That’s where it started.

The Society and Environment curriculum guide includes a fantastic framework for teaching environmental sustainability in our schools but it’s a challenge to find practical, proactive and innovative ways that this can be applied. Our children are equipped with an incredibly well informed understanding of the impact we have on our planet but the scale of the problem can often seem overwhelming. Taking practical steps and making the right choices is difficult when you’re young and battling against the psychology of advertising. I wanted to find something that our children could take ownership of, engage with and really feel like they’re making a difference.

The school incursions I run aim to teach the children how they can take steps to reduce the plastic they use every day with their lunches and school snacks . Each child learns of the importance of the Reduce, Reuse, Recycle mantra, creates their own hand crafted sandwich wrap as well as the importance of taking responsibility to look after it.  We also look at bees, their crucial role in the environmental chain and the beeswax they create that we make use of. We also talk about other recycling initiatives and what might be available for the schools to adopt; Terracycle bins, Red cycling and the more recent Greenbatch initiative.

It may be a small step but I always find that the kids feel empowered after the workshops and the questions asked at the end show just how engaged and interested they are in the subject; What else can we do to save the planet? How can we stop companies wrap their products with horrible plastics? I love chips for my lunch but don’t like the bag they are in, why can’t they be made with something that won’t kill the fishes?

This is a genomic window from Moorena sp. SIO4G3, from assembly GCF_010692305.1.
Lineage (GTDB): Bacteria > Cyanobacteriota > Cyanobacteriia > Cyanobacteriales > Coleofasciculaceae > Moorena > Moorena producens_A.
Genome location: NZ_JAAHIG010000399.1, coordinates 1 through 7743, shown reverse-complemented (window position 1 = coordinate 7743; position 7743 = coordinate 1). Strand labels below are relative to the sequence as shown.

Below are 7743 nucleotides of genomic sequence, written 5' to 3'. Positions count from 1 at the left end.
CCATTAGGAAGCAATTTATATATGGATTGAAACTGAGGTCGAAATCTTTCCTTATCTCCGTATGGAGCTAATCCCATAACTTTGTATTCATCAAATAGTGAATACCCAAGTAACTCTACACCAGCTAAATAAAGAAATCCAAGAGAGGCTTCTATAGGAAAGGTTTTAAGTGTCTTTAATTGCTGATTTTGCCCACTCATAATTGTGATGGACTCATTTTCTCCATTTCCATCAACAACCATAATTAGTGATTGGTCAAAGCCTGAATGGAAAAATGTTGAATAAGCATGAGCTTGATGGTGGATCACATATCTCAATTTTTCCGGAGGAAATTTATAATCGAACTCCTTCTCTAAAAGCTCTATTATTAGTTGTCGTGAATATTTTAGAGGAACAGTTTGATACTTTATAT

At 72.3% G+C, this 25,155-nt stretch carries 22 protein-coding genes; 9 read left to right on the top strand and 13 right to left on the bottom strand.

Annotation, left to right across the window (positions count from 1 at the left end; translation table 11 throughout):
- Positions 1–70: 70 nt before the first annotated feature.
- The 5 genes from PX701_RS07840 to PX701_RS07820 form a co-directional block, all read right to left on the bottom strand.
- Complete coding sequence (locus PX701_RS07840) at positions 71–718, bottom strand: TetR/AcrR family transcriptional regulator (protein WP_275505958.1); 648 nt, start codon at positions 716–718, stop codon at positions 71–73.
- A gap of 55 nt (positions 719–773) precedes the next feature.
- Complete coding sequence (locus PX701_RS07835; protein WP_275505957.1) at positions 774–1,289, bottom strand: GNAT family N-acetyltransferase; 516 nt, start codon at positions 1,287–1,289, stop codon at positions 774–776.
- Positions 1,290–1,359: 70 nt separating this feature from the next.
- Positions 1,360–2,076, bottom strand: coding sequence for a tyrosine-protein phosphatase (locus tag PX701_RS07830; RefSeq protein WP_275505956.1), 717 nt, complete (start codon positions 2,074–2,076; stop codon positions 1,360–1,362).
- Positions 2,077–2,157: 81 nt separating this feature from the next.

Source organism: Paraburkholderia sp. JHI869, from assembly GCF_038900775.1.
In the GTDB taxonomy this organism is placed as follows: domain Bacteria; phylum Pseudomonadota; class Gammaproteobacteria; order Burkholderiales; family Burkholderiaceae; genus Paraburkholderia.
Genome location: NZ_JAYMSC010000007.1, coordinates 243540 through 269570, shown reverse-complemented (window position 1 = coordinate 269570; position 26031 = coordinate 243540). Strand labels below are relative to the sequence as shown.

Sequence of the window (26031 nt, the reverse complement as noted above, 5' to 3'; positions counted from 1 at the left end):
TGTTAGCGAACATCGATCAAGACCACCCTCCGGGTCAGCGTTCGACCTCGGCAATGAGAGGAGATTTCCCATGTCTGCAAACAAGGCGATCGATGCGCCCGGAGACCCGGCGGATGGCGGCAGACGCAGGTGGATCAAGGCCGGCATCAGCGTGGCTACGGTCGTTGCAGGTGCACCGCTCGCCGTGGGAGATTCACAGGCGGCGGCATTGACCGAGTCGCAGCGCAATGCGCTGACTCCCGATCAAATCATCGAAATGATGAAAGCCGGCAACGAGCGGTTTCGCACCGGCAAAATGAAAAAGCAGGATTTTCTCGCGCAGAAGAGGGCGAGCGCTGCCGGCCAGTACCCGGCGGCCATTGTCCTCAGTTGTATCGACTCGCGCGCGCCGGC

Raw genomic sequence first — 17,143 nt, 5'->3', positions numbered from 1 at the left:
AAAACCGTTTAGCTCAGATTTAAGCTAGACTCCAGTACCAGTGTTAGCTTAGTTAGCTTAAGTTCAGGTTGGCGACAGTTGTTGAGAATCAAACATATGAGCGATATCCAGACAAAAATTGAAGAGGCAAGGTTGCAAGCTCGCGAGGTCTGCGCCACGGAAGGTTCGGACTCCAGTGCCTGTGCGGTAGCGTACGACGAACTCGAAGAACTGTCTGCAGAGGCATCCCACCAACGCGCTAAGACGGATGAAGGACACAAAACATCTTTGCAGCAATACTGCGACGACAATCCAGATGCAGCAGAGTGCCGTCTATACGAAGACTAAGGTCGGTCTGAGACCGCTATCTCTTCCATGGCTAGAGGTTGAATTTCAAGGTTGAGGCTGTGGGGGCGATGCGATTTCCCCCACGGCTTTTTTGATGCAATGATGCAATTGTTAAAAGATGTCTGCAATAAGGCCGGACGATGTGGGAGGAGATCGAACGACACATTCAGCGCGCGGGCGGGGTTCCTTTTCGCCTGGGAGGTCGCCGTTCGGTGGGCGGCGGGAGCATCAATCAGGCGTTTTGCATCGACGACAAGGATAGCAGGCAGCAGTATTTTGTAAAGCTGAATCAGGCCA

I read recently that unlike the older Gen Y, Gen Z’s are smarter, safer, more mature and want to change the world and from my experience of running these workshops they’re well on their way to making far better choices than I ever did.

Incidentally, Leo Hendrik Baekeland invented the earliest form of plastic around 1907 in his home lab. He began marketing it as an electrical insulator and named it Bakelite and by the time of his death in 1944 the world production of Bakelite was estimated around 175,000 tons. Considering much of it was constructed using asbestos filler I wonder how much of it now litters our planet?

 

 

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Catherine Taylor

Catherine Taylor maintains several Freo businesses including the Natural Storage Company, her own community projects and the Kanga Paws costume company. She has over twenty years of experience creating work for film and television with the BBC, Warner Brothers and Disney. She has now come to a point in her life where she focusses on work that feeds her soul; using her skills gathered over this time she enjoys working with marginalised communities and people with disabilities to discover people’s creativity and support them to start their own microenterprise.